When Phil first contacted me about hosting a Biblical Studies Carnival, I expected him to ask for a credit card number or tell me about his friend, a Nigerian prince. I hadn’t come across a Carnival yet, though I had seen (and even followed) most of the blogs/posts that were featured in the series. After checking it out, I became excited to host.
While most hosts are professors or PhD students, I’m more of a pretend theologian. I’m also someone who’s closer to a book reviewer than a BiblioBlogger. And so this Carnival might be a bit different than what you’re used to reading.
If you are interested in hosting, almost all of 2017 is open, simply contact Phil. Check out last month’s carnival, and look for the upcoming hosts:
James offers some short thoughts on the problems with YEC.
If you like Young Earth, there’s great fun for you at Noah’s Ark.
Related, Peter Enns on getting the Noah Story correct.
Craig asks why Genesis 36 is about Esau.
Bob explains his thoughts on reviewing the ‘raw data’ of the Old Testament. He also shot me one just under the wire look at Isaiah 38.
Cluade Mariottini writes that Judges 19 might be one of the most misunderstood verses in the Bible.
Interesting article about the Chinese church and interpreting the Old Testament. Beware, this is a wall of text.
Phil gives us an intro into 4 Ezra, look also for his write-ups on the seven visions of Ezra.
Jeff thinks that maybe Jesus was a rude dinner guest.
Reasons why 1 Timothy is not so simple to translate.
Ethics in Mathew, James, 1 Peter.
R. Scott Clark provides commentary on 1 Peter 5:1-5.
Peter Gurry with some thoughts on the textual variances in Revelation 2:13.
The Bible is not a book of promises.
RJS say literal reading, please, depending on what you mean by literal.
Will Brown has some info on the Apocalypse of Adam, which I didn’t even know was a thing.
Church History/Historical Theology/Theology
St. Patrick had mixed manuscripts based on his use of the Great Commission.
Reflections by Ken offers short bios, with sweet infographics, on Luther, Calvin, and Irenaeus.
Beck has a few thoughts on the origins of Hell.
Matt Emerson notes an issue with the Vincentian Rule and Christ descending into Hell.
Phil reviews Engaging the Septuagint.
Jennifer reviews the Cultural Background Study Bible, concluding that it is a great resource for people lacking in historical/ANE Worldview knowledge.
Scott McKnight reviews The Charity: A place for the Poor in the Biblical Traditions.
Michael C. Thompson reviews Pax Romona: War, Peace, and Conquest in the Roman World.
Chris Stump interviews the author/reviews Earth Science: God’s World, Our Home. (Yep, that’s a textbook. I’ve added a review of a middle school textbook to the Carnival.)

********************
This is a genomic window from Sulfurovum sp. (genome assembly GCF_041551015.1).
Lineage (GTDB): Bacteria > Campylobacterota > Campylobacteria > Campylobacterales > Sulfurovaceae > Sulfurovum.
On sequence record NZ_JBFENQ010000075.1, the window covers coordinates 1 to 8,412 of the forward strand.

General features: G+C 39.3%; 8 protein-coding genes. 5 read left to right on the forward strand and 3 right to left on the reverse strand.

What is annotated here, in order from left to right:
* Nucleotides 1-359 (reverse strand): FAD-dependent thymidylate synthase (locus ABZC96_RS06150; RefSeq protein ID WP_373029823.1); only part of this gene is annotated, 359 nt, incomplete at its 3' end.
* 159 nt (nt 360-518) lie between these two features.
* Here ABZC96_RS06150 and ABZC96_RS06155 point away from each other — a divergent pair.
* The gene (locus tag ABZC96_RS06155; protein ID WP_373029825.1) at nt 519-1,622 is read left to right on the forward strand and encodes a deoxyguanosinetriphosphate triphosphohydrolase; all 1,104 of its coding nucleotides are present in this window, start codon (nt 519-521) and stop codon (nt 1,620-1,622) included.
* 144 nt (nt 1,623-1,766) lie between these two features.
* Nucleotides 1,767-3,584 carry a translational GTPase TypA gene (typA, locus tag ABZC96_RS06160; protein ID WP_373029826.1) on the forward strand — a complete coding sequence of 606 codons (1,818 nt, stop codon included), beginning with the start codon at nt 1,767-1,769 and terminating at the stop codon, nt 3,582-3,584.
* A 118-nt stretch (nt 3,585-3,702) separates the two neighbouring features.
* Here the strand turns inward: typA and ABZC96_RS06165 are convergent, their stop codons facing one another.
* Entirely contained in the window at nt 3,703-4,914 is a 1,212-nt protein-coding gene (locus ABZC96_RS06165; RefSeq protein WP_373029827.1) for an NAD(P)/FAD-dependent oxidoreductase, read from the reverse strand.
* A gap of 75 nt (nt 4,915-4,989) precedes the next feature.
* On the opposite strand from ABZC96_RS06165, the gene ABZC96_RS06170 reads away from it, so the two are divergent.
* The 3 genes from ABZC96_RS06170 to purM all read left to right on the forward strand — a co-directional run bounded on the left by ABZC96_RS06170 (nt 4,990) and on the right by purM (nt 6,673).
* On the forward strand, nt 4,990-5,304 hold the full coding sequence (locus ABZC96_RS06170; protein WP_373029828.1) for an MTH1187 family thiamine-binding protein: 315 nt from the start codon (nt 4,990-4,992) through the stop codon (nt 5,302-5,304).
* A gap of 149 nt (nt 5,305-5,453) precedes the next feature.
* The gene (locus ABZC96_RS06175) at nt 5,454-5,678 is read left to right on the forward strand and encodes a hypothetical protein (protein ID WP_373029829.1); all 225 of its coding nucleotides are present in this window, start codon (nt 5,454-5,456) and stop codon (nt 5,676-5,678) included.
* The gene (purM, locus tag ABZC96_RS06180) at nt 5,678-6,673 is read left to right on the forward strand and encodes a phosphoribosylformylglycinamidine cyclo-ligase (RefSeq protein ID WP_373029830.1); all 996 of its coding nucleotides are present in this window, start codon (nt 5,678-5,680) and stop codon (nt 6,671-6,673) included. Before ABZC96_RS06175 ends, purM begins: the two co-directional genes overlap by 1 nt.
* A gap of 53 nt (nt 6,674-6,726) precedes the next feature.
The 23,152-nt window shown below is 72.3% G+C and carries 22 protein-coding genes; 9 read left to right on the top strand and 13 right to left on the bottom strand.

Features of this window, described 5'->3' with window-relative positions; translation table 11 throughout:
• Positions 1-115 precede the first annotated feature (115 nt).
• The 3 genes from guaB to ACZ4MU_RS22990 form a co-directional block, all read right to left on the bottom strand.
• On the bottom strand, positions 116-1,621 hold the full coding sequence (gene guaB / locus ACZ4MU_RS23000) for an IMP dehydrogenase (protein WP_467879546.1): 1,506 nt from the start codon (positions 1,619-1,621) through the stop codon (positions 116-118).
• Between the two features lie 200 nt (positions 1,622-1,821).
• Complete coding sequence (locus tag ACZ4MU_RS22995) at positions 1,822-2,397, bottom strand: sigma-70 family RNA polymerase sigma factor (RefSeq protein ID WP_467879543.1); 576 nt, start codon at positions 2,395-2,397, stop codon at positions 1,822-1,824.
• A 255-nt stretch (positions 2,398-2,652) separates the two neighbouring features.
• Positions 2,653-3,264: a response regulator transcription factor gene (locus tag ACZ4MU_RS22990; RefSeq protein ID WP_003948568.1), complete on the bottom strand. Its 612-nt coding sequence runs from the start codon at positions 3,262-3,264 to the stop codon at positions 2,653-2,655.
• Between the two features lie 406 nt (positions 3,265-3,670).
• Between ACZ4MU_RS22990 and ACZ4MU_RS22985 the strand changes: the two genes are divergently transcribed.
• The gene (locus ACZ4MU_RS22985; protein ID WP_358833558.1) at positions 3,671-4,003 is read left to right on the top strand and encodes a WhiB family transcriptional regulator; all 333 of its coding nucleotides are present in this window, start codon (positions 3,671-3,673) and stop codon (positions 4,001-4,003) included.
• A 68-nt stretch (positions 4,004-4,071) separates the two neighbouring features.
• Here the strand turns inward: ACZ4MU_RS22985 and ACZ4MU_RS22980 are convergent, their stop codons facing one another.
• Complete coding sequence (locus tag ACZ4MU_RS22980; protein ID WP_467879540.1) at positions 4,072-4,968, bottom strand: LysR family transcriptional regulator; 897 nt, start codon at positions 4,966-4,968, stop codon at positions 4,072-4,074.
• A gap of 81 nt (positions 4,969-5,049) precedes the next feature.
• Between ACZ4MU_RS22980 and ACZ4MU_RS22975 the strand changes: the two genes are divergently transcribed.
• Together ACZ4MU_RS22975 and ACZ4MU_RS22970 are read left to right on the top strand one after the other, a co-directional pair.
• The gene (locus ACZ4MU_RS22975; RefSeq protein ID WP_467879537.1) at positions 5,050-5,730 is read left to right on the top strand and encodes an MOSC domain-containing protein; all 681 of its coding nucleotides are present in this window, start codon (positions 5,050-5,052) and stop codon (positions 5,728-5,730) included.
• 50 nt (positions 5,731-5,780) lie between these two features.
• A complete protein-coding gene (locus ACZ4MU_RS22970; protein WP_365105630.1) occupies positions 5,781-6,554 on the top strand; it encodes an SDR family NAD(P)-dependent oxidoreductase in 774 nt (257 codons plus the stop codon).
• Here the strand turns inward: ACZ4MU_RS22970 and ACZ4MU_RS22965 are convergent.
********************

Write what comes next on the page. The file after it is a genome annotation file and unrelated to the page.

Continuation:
Pete Enns reviews The Early History of God: Yahweh and the Other Deities in Ancient Israel.
Lindsay reviews Progressive Covenantalism.
Jill Firth reviews the Book of Genesis from the Bible in Medieval Tradition series.
John reviews Finding God in the Waves: How I lost My Faith and Found it Again Through Science. Great quote from the article-
But this book will not appeal to most orthodox believers. It is not a simplistic de-conversion/conversion story—the spiritual equivalence of boy loses girl, boy gets girl back. It’s a lot messier than that—more like boy gets girl back…but discovers he’s also got an STD.
Not quite a book review, more of a preview of an upcoming book on Augustine.
Also not quite a book review, but the author guest-posting about his book Q in Matthew.
I guess I can shamelessly plug my review of the second edition of Four Views on Hell.
Calvin reviews a book by Servetus.
Karl Barth was not a fan of the Olympics, or sports in general, it seems.
McKnight on what Grudem should have said.
Some new research out from LifeWay has some surprising results.
A new card game, The Cannon, is coming soon, in case you need to have fewer friends.
Finally, a fellow Atlien reminds us of the importance of a well-worn Bible.
Alright, that concludes the August 2016 Biblical Studies Carnival. Hopefully, I didn’t veer too far off track or ruin anything (as occasionally happens when I get involved). It was certainly an interesting task to host one of these. I found many really cool articles (sorry, I couldn’t post them all) and discovered great sites that I had never come across. Sorry if I misspelled your name or misrepresented your articles. All errors are those of my editor. Thank you so much to those who sent me articles to post. Thanks for playing along.
Reminder if you’d like to host anytime in 2017, contact Phil (twitter or email – email@example.com). It is an interesting challenge. Do it. I know there are more BiblioBloggers out there.